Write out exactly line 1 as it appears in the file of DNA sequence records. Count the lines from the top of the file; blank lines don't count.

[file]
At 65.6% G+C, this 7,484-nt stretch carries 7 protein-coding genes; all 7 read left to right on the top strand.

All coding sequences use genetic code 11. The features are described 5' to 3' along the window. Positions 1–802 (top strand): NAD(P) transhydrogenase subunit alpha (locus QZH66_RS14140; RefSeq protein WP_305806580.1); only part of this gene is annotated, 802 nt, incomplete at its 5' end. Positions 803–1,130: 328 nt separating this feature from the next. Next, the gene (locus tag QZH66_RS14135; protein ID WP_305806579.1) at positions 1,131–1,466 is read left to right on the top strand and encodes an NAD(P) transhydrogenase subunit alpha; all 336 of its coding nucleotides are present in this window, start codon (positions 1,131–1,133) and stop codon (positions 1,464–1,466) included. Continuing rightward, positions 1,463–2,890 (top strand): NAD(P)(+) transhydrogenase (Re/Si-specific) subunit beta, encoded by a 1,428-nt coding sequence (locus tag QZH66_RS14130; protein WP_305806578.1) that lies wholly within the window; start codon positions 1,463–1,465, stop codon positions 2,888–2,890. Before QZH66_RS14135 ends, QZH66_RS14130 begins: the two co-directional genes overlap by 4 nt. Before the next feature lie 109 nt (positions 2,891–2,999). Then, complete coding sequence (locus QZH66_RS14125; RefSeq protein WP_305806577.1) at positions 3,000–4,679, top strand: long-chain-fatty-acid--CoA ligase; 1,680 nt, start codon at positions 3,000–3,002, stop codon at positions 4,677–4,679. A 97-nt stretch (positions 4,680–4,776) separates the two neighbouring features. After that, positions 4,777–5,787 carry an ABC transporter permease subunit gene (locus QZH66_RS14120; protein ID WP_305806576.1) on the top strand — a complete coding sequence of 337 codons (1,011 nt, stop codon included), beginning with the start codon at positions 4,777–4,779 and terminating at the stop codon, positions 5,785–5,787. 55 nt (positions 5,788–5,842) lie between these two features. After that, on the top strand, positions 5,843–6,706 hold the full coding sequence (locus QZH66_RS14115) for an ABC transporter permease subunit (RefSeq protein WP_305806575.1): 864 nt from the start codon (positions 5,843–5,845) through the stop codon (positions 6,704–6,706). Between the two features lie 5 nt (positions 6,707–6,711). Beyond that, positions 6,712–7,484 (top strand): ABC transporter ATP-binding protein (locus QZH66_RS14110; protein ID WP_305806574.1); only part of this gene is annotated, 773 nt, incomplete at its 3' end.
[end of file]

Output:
At 65.6% G+C, this 7,484-nt stretch carries 7 protein-coding genes; all 7 read left to right on the top strand.